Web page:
As the debate over the Confederate flag winds down, attention is being drawn to another symbol with an allegedly racist meaning: the fleur-de-lis.
Although multiple European families have used variations of the fleur-de-lis on their coats of arms throughout the years, the symbol is most often associated with the French monarchy.
When the French came to Louisiana, the fleur-de-lis became part of Louisiana’s culture. The symbol appears on Louisiana architecture, the New Orleans flag and the logo of the New Orleans Saints. In 2008, the fleur-de-lis became Louisiana’s official state symbol.
Historians, however, argue the fleur-de-lis has racist implications.
Slave historian Ibrahima Seck explained to WWLTV the fleur-de-lis is part of slave history.
According to Seck, the fleur-de-lis was implemented as part of the Louisiana “black code,” which were the rules for the French slave populations throughout the world.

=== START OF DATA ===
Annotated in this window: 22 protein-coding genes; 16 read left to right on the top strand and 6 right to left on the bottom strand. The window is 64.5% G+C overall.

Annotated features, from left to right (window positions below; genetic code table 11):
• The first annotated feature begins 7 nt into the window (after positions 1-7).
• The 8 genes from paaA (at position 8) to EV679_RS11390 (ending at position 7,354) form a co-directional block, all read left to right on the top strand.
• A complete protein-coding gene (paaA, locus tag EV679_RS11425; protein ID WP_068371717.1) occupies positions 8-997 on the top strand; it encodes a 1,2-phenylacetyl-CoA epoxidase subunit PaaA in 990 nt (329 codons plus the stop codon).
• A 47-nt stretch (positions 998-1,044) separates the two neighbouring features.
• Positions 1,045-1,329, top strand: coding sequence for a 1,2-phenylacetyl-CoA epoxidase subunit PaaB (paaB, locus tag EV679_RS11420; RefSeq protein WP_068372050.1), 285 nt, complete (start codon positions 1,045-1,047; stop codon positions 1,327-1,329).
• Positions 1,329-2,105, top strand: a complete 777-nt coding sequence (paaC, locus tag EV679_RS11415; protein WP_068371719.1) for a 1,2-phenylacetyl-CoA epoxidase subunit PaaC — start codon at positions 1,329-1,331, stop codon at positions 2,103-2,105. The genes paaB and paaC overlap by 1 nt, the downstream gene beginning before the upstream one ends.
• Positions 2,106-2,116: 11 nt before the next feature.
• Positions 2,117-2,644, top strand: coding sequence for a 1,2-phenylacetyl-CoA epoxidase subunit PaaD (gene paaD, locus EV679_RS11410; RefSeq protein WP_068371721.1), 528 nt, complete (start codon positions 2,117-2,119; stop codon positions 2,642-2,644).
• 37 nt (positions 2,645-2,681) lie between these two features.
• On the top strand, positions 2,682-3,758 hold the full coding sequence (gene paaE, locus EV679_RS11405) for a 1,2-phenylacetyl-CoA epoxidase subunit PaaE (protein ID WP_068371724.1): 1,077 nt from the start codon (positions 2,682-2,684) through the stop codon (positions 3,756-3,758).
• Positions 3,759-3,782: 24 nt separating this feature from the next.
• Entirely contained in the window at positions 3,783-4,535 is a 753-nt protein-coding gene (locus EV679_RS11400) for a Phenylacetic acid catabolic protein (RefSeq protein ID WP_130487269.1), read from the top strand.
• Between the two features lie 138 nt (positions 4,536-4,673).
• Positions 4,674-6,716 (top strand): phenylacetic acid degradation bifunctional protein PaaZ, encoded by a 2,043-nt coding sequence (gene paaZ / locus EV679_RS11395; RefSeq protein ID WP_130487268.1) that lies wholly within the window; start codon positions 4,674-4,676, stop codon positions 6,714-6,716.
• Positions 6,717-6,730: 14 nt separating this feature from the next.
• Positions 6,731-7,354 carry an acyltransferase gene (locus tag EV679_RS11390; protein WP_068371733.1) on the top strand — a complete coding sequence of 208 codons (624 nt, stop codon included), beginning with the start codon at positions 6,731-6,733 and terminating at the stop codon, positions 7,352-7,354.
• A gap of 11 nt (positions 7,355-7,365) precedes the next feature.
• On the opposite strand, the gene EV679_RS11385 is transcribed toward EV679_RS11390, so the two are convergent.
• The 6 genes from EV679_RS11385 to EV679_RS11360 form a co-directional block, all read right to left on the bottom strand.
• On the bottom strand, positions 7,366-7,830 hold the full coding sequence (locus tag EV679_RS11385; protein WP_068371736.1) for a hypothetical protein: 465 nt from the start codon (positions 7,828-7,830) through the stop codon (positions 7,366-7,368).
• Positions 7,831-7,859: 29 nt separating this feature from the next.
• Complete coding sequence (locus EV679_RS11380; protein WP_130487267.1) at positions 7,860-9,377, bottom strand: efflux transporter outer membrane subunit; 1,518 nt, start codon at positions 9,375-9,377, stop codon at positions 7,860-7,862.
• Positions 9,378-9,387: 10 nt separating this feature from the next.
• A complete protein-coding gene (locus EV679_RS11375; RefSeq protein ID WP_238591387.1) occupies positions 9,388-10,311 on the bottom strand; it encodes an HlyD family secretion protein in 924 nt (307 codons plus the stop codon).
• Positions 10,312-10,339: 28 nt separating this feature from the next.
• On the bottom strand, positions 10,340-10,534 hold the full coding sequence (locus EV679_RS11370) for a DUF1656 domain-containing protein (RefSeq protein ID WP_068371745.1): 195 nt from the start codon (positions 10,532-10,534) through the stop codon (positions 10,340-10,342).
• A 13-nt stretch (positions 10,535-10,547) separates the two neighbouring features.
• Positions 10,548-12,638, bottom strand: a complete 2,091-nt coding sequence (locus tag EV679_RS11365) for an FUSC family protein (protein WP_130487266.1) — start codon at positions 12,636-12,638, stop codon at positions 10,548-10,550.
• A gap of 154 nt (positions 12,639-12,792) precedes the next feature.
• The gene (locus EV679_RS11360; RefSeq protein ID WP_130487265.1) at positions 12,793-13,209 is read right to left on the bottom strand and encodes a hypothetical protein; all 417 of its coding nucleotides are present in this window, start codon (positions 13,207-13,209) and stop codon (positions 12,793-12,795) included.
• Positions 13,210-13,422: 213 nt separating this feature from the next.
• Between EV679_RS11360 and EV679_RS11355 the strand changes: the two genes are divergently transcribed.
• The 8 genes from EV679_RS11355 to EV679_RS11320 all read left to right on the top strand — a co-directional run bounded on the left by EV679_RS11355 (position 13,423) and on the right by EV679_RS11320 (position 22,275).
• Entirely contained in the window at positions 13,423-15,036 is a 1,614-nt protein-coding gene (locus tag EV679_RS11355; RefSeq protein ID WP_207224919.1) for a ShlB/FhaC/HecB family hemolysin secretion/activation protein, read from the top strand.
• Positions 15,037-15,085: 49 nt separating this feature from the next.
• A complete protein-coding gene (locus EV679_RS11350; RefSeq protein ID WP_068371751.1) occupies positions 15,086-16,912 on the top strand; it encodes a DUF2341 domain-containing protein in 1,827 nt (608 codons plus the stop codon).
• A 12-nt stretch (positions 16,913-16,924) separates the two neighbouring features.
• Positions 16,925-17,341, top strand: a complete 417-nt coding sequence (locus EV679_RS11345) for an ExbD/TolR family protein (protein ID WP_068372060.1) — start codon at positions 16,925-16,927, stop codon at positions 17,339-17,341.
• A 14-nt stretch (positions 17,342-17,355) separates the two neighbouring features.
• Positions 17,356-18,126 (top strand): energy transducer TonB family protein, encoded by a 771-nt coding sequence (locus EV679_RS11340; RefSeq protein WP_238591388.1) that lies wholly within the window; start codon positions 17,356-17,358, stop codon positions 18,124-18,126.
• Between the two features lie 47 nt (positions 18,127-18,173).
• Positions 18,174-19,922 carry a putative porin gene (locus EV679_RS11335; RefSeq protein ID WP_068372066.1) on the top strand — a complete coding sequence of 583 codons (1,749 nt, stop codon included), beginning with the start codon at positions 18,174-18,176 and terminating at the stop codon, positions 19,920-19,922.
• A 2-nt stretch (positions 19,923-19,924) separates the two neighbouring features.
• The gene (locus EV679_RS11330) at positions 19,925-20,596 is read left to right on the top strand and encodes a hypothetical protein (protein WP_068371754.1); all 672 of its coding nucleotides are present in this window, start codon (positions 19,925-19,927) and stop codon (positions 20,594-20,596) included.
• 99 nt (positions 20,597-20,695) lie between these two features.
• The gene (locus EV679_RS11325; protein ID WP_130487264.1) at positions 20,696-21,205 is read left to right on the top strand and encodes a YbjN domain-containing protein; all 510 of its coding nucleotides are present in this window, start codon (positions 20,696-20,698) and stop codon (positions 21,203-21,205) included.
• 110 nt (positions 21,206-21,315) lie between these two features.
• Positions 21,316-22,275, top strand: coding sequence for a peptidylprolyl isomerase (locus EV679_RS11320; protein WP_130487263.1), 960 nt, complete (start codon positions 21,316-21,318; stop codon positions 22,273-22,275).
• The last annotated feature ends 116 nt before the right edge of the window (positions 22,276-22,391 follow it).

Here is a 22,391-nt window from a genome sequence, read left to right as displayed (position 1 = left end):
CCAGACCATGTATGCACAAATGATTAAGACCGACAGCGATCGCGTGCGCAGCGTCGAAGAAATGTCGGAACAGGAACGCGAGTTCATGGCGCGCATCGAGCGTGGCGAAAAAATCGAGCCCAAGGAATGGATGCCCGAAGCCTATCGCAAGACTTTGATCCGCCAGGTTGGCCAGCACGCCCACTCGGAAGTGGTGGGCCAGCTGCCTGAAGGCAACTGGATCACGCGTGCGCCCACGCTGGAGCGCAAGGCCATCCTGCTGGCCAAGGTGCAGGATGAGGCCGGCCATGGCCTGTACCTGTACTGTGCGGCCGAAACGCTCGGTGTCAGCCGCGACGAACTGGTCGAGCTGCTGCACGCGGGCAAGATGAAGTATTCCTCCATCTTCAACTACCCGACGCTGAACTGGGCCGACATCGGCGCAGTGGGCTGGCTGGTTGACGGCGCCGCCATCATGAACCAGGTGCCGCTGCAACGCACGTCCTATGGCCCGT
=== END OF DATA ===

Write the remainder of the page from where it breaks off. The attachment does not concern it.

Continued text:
Seck stated, as a punishment for a slave running away, slaves “would be taken before a court and the sentence would be being branded on one shoulder and with the fleur de lis, and then they would crop their ears.”
“As an African I find it painful, and I think people whose ancestors were enslaved here may feel it even harder than I do as an African,” Seck continued.
Tulane history professor Terence Fitzmorris told WWLTV the symbol was used to mark supremacy and to brand a someone as a troublemaker.
Unlike the battle with the Confederate flag, however, the historians do not believe the symbol should be removed from public viewing.
Fitzmorris argued, "The fleur de lis was the symbol of a monarchy. The United States of America was a slave-holding republic, not just the South. Where do you stop? Do you get rid of all symbols?”
Seck also noted the symbol has been “embraced by the city as one of unity.”
Despite the historians arguing against the symbol’s removal—and even referring to it as a symbol of unity—the topic came up at a recent New Orleans City Council meeting on the topic of removing Confederate monuments.
Rudy Mills, who is allegedly head of the group “Remove Racist Images,” called for the removal of the fleur-de-lis symbol, asking attendees to “Check the history” because “It’s also a very racist symbol.”
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